A quicker, picker upper? Lab researchers eye papermaking improvements through HPC

(Download Image) Lawrence Livermore National Lab researchers are developing a parallel program called p-fiber to help Procter and Gamble simulate the way in which paper fibers contact each other.

With the naked eye, a roll of paper towels doesn’t seem too complicated. But look closely enough, and you’ll see it’s made up of layers of fibers with thousands of intricate structures and contact points. These fluffy fibers are squeezed together before they are printed in patterns, and this resulting texture is key to the paper’s performance.

For a large paper product manufacturer like Procter and Gamble, which regularly uses high-performance computing to develop its products, simulating this behavior – the way in which those paper fibers contact each other-- is complicated and expensive. The preprocessing stage of generating the necessary computational geometry and simulation mesh can be a major bottleneck in product design, wasting time, money and energy.

To help the company speed up the development process, Lawrence Livermore National Laboratory (LLNL) researcher Will Elmer and his team of programmers focused their efforts on developing a parallel program called p-fiber. Written in Python, the program prepares the fiber geometry and meshing input needed for simulating thousands of fibers, relying on a meshing tool called Cubit, created at Sandia National Laboratories, to generate the mesh for each individual fiber. The p-fiber code has been tested on parallel machines developed at Livermore for mission-critical applications. P-fiber prepares the input for ParaDyn, the parallel-computing version of DYNA3D, a code for modeling and predicting thermomechanical behavior.

The ensuing research, performed for an HPC4Manufacturing (HPC4Mfg) project with the papermaking giant, resulted in the largest multi-scale model of paper products to date, simulating thousands of fibers in ParaDyn with resolution down to the micron scale.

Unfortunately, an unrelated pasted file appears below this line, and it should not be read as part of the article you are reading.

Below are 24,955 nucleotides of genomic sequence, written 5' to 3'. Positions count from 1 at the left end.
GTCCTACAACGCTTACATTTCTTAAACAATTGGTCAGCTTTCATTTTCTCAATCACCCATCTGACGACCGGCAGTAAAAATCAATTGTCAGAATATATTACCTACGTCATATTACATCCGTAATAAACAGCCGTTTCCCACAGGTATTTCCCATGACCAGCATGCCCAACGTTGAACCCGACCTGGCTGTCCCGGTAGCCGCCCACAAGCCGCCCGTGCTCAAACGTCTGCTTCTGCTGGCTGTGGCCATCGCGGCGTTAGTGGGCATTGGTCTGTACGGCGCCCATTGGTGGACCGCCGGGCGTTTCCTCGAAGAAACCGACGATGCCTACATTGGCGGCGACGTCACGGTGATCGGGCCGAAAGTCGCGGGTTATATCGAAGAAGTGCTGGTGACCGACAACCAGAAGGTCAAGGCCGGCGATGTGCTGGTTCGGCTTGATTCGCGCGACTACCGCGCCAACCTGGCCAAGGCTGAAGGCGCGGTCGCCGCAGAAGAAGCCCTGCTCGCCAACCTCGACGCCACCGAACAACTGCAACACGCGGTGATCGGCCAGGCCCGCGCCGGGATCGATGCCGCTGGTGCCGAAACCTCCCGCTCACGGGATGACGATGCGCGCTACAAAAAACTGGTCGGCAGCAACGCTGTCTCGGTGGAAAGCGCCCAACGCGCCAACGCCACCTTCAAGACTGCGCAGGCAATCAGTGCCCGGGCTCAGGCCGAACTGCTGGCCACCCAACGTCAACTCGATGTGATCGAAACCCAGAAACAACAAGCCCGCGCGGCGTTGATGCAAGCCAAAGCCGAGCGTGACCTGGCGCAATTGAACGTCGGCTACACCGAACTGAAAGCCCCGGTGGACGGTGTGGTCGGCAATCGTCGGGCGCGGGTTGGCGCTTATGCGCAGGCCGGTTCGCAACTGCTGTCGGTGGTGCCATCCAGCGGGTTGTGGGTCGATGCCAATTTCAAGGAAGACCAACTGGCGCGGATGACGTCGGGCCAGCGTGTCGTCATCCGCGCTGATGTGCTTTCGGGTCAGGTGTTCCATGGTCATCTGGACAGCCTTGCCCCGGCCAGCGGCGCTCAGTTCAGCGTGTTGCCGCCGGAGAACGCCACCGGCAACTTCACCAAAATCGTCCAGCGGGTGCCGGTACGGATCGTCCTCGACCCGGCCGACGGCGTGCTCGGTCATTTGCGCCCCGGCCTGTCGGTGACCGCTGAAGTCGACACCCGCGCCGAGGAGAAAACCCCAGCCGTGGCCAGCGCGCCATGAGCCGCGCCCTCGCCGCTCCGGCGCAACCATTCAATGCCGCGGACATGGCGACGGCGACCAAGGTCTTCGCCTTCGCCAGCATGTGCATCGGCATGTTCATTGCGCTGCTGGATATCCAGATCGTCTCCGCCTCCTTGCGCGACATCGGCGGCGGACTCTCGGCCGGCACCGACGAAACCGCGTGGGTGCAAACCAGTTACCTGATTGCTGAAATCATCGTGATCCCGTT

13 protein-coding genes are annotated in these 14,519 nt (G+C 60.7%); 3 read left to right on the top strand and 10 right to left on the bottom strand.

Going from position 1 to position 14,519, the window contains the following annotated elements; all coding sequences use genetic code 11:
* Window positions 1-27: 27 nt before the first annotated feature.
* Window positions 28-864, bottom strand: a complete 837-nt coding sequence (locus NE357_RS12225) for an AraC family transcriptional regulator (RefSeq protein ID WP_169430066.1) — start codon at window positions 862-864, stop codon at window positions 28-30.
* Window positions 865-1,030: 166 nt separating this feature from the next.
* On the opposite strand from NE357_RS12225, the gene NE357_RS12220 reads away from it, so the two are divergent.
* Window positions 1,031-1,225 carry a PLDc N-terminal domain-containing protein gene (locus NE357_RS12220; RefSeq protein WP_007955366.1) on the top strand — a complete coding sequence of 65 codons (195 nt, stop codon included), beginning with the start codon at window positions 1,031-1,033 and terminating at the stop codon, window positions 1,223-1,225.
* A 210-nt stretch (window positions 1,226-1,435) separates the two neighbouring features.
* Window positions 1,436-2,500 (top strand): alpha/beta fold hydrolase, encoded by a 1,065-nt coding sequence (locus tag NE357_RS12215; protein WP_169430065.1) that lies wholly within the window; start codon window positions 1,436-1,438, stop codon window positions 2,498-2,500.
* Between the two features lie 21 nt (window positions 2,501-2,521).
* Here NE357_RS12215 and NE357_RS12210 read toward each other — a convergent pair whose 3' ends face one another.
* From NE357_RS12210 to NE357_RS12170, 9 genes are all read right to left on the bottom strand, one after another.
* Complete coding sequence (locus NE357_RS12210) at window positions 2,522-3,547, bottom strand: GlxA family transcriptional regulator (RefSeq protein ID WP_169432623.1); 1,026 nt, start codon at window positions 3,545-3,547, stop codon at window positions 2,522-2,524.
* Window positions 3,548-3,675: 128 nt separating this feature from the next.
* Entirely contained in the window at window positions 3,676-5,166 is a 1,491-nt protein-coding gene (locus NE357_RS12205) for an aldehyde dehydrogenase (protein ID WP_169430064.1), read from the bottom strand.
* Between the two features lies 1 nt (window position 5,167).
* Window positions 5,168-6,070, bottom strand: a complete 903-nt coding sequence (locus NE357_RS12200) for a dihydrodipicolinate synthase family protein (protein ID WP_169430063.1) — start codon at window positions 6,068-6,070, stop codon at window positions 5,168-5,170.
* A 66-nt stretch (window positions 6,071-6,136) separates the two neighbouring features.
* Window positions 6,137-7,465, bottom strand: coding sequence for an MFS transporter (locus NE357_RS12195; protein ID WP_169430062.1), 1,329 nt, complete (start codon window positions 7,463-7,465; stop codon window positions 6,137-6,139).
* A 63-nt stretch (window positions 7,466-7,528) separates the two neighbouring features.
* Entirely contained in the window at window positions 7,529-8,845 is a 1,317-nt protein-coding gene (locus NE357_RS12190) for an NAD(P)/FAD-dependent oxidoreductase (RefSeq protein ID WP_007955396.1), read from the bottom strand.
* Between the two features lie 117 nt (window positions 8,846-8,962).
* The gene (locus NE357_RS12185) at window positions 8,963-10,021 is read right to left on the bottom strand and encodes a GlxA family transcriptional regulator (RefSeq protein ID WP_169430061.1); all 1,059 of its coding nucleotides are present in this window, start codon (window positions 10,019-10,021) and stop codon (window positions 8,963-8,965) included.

"The problem is larger than the industry is comfortable with, but we have machines with 300,000 cores, so it’s small in comparison to some of the things we run," Elmer said. "We found that you can save on design cycle time. Instead of having to wait almost a day (19 hours), you can do the mesh generation step in five minutes. You can then run through many different designs quicker."

Elmer said each individual paper fiber might consist of as many as 3,000 "bricks" or finite elements (components that calculate stress and strain), meaning millions of finite elements had to be accounted for. Elmer and his team generated up to 20 million finite elements, and modeled the most paper fibers in a simulation to date -- 15,000. More importantly, they verified that the p-fiber code could scale up to a supercomputer, and, using Lab HPC systems Vulcan and Syrah, they found they could study the scaling behavior of the ParaDyn simulations up to 225 times faster than meshing the fibers one after another.  

"Procter and Gamble hasn’t been able to get this kind of simulation, with this many fibers, to run on their system," Elmer said. "We were able to show there’s a path to get to a representational size of a paper product. Questions like, ‘How much force do you need to tear it?’ can be answered on a supercomputer of the size we’re using. That was a valuable finding, so maybe years down the road, they could be doing these simulations for this kind of work in-house. That’s what HPC4Manufacturing is all about, showing these power players what can be possible in five years."

Procter and Gamble began using the code on the Lab’s supercomputers in June, providing them with a way to use Paradyn remotely, and to determine if it would improve their design process. The company has the option to license p-fiber.

LLNL benefited from the collaboration as well by learning about how Paradyn scales with massive contact problems, Elmer said, and by creating benchmarks for helping to improve the code. The researchers located and fixed bugs in the code and doubled the speed of Paradyn on Vulcan, which could help with mission-critical applications.

"There’s still a lot of work to be done, but I’m happy with the way this worked," Elmer said. "I think it’s gotten a lot of visibility and it’s a good example of working with a sophisticated user like Procter and Gamble. It filled out the portfolio of HPC4Manufacturing at that high level. It was a good way to get the Lab engaged in U.S. manufacturing competitiveness."

Summer intern Avtaar Mahe (who researched gaps in the Paradyn code and scaled up the studies to run on Vulcan) and LLNL researcher Peggy Li (who worked on parallelization and programming) contributed to the effort.

The research was supported by the HPC4Manufacturing program, managed by the Department of Energy’s Advanced Manufacturing Office within the Energy Efficiency and Renewable Energy Office. The program, led by LLNL, aims to unite the world-class computing resources and expertise of Department of Energy national laboratories with U.S. manufacturers to deliver solutions that could revolutionize manufacturing.

For more information, seee HPC4Mfg.